Tuesday, July 13, 2010

Outfit for Chuckarama

I found the perfect outfit for someone to wear when dining at Chuckarama... (or "Up-Chuck-arama" as my father so lovingly refers to it.)

"Over all," I think you'll have a pleasant experience! Happy dining!


"Until one is committed there is hesitancy, the chance to draw back, always ineffectiveness. Concerning all acts of initiative, there is one elementary truth, the ignorance of which kills countless ideas and splendid plans: that the moment one definitely commits oneself, then Providence moves too. All sorts of things occur to help one that would never have otherwise occurred. A whole stream of events issue from the decision, raising in one's favor all manner of foreseen incidents and material assistance, which no man could have dreamt would have come his way."

--W.H. Murray, quoted by Neal A. Maxwell

Monday, July 12, 2010

Guest highlight

I just want to highlight a friend of mine. Her name is "Painting the Air." She has this incredibly urban/ retro/ classy style, and I absolutely love it. She took some fabulous pictures a little bit ago and posted them on her blog... I emailed her and am anxiously awaiting her reply so I can figure out her secret to producing these pictures.

Love you, my "napkin alert" friend.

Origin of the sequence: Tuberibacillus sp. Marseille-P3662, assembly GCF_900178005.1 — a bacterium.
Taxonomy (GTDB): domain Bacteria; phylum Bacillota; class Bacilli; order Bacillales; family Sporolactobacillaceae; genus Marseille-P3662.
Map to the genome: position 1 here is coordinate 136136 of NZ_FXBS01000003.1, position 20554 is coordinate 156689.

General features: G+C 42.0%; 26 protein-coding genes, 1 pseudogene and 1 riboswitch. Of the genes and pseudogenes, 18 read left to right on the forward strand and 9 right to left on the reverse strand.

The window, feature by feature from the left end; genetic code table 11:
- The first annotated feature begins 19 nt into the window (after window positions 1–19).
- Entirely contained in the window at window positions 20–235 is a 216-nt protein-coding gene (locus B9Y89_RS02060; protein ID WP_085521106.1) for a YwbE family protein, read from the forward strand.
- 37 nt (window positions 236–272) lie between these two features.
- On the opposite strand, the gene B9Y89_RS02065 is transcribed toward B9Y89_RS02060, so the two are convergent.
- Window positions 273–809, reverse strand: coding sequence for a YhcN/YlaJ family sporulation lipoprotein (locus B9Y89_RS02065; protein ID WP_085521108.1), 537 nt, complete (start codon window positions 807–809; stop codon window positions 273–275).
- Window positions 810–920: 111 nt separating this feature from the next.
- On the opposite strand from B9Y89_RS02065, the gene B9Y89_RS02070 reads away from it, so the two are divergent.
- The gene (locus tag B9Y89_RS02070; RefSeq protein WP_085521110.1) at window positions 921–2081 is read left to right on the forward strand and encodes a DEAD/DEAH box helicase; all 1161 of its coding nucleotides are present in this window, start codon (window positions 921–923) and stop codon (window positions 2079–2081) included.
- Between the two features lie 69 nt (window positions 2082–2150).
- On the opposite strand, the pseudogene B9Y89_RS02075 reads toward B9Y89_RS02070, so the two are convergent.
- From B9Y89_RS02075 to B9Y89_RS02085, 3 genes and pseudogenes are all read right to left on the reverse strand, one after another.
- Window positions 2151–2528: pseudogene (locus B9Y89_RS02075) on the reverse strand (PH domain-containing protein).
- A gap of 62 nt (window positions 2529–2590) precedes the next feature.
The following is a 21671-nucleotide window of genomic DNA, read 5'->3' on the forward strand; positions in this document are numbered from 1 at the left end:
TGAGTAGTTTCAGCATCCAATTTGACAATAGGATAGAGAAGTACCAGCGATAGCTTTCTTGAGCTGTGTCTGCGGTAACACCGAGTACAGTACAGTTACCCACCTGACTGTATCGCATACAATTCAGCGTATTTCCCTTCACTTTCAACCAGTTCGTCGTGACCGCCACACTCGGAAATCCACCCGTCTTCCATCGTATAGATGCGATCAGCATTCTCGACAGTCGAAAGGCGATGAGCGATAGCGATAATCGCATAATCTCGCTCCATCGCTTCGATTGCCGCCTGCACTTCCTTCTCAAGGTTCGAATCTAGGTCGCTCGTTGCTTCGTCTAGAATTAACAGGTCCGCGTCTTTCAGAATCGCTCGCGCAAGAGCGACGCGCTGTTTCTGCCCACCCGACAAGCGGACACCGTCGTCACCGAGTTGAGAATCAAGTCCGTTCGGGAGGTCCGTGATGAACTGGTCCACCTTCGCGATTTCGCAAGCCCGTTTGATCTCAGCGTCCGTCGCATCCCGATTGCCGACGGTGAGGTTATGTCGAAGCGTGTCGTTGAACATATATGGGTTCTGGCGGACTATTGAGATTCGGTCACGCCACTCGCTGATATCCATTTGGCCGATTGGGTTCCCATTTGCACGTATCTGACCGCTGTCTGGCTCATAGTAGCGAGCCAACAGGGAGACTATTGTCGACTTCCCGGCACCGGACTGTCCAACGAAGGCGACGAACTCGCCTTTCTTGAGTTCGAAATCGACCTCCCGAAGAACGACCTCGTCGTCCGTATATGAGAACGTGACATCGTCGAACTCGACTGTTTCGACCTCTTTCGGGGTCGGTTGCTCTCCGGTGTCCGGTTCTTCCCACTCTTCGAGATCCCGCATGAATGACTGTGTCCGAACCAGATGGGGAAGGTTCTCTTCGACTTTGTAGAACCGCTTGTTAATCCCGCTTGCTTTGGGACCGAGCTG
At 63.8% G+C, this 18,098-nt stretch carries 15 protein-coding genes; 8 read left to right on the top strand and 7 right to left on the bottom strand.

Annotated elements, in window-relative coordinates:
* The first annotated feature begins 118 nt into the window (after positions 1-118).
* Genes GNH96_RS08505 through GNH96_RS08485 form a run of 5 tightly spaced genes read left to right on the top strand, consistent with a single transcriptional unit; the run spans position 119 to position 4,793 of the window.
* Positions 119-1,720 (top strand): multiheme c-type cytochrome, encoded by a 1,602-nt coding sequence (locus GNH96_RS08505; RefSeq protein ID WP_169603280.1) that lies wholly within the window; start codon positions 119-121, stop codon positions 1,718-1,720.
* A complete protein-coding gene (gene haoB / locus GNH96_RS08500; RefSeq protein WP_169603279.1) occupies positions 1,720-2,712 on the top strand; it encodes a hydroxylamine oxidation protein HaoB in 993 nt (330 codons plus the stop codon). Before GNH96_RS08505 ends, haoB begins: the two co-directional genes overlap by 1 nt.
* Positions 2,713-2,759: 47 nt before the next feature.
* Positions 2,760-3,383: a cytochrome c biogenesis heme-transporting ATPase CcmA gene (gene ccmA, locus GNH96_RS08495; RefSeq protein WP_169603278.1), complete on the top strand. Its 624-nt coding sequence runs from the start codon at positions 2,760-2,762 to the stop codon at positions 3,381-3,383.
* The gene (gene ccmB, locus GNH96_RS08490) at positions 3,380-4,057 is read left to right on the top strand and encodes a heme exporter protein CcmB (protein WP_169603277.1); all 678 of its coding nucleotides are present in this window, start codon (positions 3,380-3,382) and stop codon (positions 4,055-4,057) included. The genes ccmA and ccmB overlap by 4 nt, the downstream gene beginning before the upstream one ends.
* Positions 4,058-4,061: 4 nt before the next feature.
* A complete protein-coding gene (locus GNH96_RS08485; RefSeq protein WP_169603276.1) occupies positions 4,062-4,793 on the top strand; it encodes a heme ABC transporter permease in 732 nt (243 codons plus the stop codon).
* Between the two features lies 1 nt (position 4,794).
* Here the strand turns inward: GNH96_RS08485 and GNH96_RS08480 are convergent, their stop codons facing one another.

Video Game

So I guess there is a video game out now where the challenge is to see how quickly you can fill up the Gulf of Mexico with oil. The catch is, you have to finish filling it up before Obama is done playing a round of golf.

Ha ha ha.

Come on... laugh... it is kind of funny... you have to admit.

Thursday, July 8, 2010


"First class... up in the sky!"

Yep, that's my job... glamorous. Want to know why I consider it glamorous? I worked in the following cities the last few weeks: Compton, Inglewood, Glassell Park, Culver City, Long Beach... South LA baby. I even drove down famed "Cherry Avenue" in Compton. I loved every second of it.

I was talking with a liquor store owner when a couple homeboys walked in - I finished my business and walked out. They asked me if I had a boyfriend; I nicely said no. Then one of them walked after me and said, "What!? Girl, get back here! Do you want a boyfriend?" I laughed and said no, thanks!